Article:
Editor’s Note: In memory of the wonderful Ronald Lewis, who passed away on Friday, March 20, we are rerunning his feature by Renee Peck. The Lower 9th Ward was arguably the epicenter of the massive flooding that followed the failure of the levees after Hurricane Katrina on Aug 29, 2005. While the neighborhood will forever be marked by that epic event, it’s not all that identifies this historic and intrinsic part of New Orleans. Lower 9 resident Ronald Lewis, who created The House of Feathers, a cultural museum in the Lower 9th, with his personal collection of items pertaining to African heritage, Mardi Gras, the storytelling tradition, black Indians, Mardi Gras Indians and Hurricane Katrina. You will be missed and remembered, Ronald.
The House of Dance and Feathers sits at the end of a long concrete driveway at the rear of 1317 Tupelo Street in the Lower 9th Ward. Visitors arrive by appointment, and step up to a wraparound deck where a tumble of memorabilia hints at the treasures within — signs (“Come in a stranger and leave a friend”), flags, crab traps, an old wooden pirogue, an alligator skin.
Walk through the glass side door, thickly papered with labels, bumper stickers and posters, and the overwhelming assault on the senses continues. Walls are lined with photographs, shelves piled with books, cases crowded with beaded and feathered Indian costumes, baskets, dolls, umbrellas, hats, Muses shoes (including a 2015 green sequined boot)…. The floor is covered with a Deco-designed Flavor Paper wall-paper.
Ronald Lewis, 63, Mardi Gras Indian, retired streetcar track repairman, father, grandfather, and greatgrandfather, has spent a lifetime amassing the thousands of items in this personal backyard repository named for “what we do on the street and how we create it.”
“This is a people’s place,” say Lewis. “It’s how I give back to my community and city. This is like a small town. I went to school with everybody around here, and now I’m seeing their grandchildren.”
Born and raised in his beloved Lower 9, Lewis has participated in its culture – and collected its keepsakes – his entire life.
“Over time, the collection just grew, until it couldn’t stay in the house any more,” Lewis says. “So I started the House of Dance and Feathers in 2002. That’s my story.”
If the museum looks like a hodgepodge of random odds and ends … think again. The House of Dance and Feathers represents storytelling at its most compelling – a carefully accumulated and thoughtfully arranged collection that divulges the history of a culture, and the story of a neighborhood. A former spy boy who has marched with both the Seminole and Choctaw tribes, Lewis knows as much about Mardi Gras Indian lore as anyone alive.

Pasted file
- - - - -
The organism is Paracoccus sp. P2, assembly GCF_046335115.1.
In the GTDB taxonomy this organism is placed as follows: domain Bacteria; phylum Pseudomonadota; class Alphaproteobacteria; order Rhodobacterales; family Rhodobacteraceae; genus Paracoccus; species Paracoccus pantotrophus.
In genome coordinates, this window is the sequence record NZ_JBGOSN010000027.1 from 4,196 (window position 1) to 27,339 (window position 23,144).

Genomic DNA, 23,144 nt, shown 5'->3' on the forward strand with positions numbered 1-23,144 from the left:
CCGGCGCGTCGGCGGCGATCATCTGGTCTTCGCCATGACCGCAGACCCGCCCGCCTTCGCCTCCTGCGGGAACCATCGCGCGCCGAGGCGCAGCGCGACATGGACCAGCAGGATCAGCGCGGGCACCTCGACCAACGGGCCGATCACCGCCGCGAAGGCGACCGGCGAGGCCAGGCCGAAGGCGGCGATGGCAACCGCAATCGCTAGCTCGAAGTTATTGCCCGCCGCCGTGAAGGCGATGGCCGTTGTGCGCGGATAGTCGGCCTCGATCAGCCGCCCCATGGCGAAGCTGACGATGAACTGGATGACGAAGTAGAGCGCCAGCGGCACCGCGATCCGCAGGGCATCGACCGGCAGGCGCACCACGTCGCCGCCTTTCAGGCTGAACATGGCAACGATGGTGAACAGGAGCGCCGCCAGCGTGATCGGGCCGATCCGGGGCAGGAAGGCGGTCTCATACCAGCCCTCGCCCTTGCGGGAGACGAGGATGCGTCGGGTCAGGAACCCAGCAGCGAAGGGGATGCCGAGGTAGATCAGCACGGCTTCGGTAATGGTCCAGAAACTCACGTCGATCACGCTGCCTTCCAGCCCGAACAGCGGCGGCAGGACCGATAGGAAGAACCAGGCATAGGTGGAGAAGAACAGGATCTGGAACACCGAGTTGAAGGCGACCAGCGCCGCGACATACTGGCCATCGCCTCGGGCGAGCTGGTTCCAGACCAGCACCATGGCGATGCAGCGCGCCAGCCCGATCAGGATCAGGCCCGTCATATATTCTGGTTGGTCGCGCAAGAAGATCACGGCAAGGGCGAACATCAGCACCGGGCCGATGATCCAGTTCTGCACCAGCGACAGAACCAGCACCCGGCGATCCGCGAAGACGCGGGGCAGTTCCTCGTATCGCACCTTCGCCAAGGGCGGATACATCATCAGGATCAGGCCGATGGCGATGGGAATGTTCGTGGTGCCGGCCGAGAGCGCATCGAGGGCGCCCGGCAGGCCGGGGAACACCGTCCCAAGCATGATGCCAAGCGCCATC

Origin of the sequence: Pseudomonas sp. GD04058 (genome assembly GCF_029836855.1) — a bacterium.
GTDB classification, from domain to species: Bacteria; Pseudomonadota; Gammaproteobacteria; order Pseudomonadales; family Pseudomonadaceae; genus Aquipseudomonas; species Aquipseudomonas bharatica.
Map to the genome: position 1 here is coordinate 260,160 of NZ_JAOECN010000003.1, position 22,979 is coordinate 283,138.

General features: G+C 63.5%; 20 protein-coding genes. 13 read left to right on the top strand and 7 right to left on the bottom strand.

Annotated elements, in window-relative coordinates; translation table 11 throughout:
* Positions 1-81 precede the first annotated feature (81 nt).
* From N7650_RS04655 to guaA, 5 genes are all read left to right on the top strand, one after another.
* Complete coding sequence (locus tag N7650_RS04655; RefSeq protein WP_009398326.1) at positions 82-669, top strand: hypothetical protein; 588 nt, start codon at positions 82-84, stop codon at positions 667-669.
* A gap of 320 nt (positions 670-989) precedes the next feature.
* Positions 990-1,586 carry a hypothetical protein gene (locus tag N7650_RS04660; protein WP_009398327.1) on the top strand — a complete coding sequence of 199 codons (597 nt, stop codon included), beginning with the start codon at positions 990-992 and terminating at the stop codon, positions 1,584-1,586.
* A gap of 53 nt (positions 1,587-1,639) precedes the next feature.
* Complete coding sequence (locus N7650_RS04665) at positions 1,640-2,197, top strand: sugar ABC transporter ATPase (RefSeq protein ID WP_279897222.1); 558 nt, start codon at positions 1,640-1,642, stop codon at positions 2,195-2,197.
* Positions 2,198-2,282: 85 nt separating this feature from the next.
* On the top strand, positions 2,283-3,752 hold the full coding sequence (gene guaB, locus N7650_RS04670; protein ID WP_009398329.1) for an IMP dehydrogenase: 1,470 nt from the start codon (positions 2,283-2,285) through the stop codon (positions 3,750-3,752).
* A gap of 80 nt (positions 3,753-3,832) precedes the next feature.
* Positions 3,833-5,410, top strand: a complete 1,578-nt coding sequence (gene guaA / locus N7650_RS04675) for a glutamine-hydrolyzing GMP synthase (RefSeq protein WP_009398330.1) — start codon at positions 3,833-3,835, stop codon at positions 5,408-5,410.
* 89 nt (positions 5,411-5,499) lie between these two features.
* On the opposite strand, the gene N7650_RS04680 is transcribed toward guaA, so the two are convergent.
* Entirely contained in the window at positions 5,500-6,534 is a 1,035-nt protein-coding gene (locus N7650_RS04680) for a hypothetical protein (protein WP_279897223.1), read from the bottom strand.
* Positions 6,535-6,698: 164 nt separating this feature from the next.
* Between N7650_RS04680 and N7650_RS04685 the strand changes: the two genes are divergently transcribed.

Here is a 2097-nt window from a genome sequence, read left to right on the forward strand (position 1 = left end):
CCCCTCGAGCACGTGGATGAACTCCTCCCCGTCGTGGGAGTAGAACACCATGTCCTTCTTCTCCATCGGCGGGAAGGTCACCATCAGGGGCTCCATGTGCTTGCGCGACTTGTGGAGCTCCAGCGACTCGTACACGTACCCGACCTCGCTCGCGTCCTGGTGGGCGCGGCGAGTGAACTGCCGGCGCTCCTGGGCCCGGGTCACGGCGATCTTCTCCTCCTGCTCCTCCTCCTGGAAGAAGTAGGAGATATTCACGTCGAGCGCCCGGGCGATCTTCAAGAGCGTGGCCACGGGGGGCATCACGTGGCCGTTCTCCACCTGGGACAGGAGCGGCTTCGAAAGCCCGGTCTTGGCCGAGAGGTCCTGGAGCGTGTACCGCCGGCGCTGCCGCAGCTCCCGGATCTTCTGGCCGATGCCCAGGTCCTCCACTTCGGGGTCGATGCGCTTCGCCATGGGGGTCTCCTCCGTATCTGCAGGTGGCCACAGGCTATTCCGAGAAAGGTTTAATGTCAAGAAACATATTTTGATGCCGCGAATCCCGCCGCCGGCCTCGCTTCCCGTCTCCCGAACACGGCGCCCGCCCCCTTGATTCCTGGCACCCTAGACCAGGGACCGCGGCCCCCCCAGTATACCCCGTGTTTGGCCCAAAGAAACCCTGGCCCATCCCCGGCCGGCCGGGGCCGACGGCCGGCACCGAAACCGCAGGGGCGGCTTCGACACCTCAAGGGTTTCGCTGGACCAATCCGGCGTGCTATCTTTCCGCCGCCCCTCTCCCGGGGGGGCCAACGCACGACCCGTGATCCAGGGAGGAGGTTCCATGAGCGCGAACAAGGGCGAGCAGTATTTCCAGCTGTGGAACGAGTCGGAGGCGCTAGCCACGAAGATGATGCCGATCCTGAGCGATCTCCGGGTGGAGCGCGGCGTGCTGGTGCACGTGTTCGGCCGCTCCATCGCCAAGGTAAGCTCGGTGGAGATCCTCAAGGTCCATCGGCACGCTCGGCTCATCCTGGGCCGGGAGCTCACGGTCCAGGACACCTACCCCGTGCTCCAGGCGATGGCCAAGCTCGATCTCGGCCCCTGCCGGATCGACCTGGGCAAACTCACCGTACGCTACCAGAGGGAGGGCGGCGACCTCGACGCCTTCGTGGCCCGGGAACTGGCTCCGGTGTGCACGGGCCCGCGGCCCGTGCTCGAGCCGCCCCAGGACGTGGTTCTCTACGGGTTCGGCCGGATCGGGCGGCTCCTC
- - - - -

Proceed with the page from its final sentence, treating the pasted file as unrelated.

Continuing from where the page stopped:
“If you look at it historically, the blacks in slavery and the Native Americans did have common ties,” he says, launching into an explanation of the 19th-century beginnings of the Mardi Gras Indian culture in New Orleans. “One people had been taken from their land, and the other taken off their land. They were connected cross-culturally.”
The Mardi Gras Indian culture, he believes, remains alive and well. He’s written a book about it, the first, he saysm to chronicle the Indians “from the inside.” He still picks up a thin needle from time to time to work tiny, colorful beads into a familiar Mardi Gras Indian tapestry.
Hurricane Katrina took “everything but my spirit.” His home of 35 years had 14 feet of water, and the only museum items he saved were a few photo albums and some personal Mardi Gras Indian beadwork that he took into exile.
A year after the storm, he returned to the family home. “I gutted it and brought my life back,” he says. The people of the neighborhood followed.
“The spirit of the people won’t be denied. As the culture revived itself, people started to donate artifacts to me. Visitors still send me stuff through the mail.”
Since Katrina, Lewis has been interviewed by NPR, and his museum mentioned in The New York Times. He’s one of the “Nine Lives” documented by author Don Baum in the critically acclaimed post-Katrina book. Visitors to the House of Dance and Feathers have included French actor Gerard Depardieu and the band The Foo Fighters.
Katrina launched his calling as an unofficial ambassador of his neighborhood. “I tried to tell the world that we were Americans, not refugees,” Lewis says. “The Lower 9 was the last place to come back. They didn’t recognize our value, of having such a large home-ownership – 70 percent. The community looked at us like we were looking for a handout.”
The people of the Lower 9th Ward knew better, Lewis says. “There are many more like me in this neighborhood, rebuilding, one house and one family at a time. There’s a bumper sticker that says ‘Now Orleans, Love It or Leave It.’ That’s how I feel about the Lower 9. This is our semi-island, where we came out of the swamp and claimed the land.”
Visitors find The House of Dance and Feathers mostly by word of mouth. The 500-square-foot building itself was designed and constructed by Tulane City Center’s CITYbuild. Inside, Lewis has created a series of “showcases,” each with its own story: African heritage, Mardi Gras, the storytelling tradition, black Indians, Mardi Gras Indians, the storm.
“This is living history,” Lewis says. “It’s not just about where we’ve been, but where we’re going.”
That journey is still unfolding. And unsettling.
“Since Katrina, we’ve had more than 40 non-profits created under the name of saving the Lower 9,” Lewis says. “But they haven’t. August 29 will be nine years, and we still have empty houses and empty lots. All of these people say they’re going to be our Moses, but none of them have brought us to the Promised Land.”
Ultimately, Lewis says, his — and the Lower 9’s — story has but one central narrative.
“It’s about surviving. About bringing back our community. We’re part of New Orleans, and we’re not going anywhere.”
This piece was originally published on August 5, 2014 on NolaVie.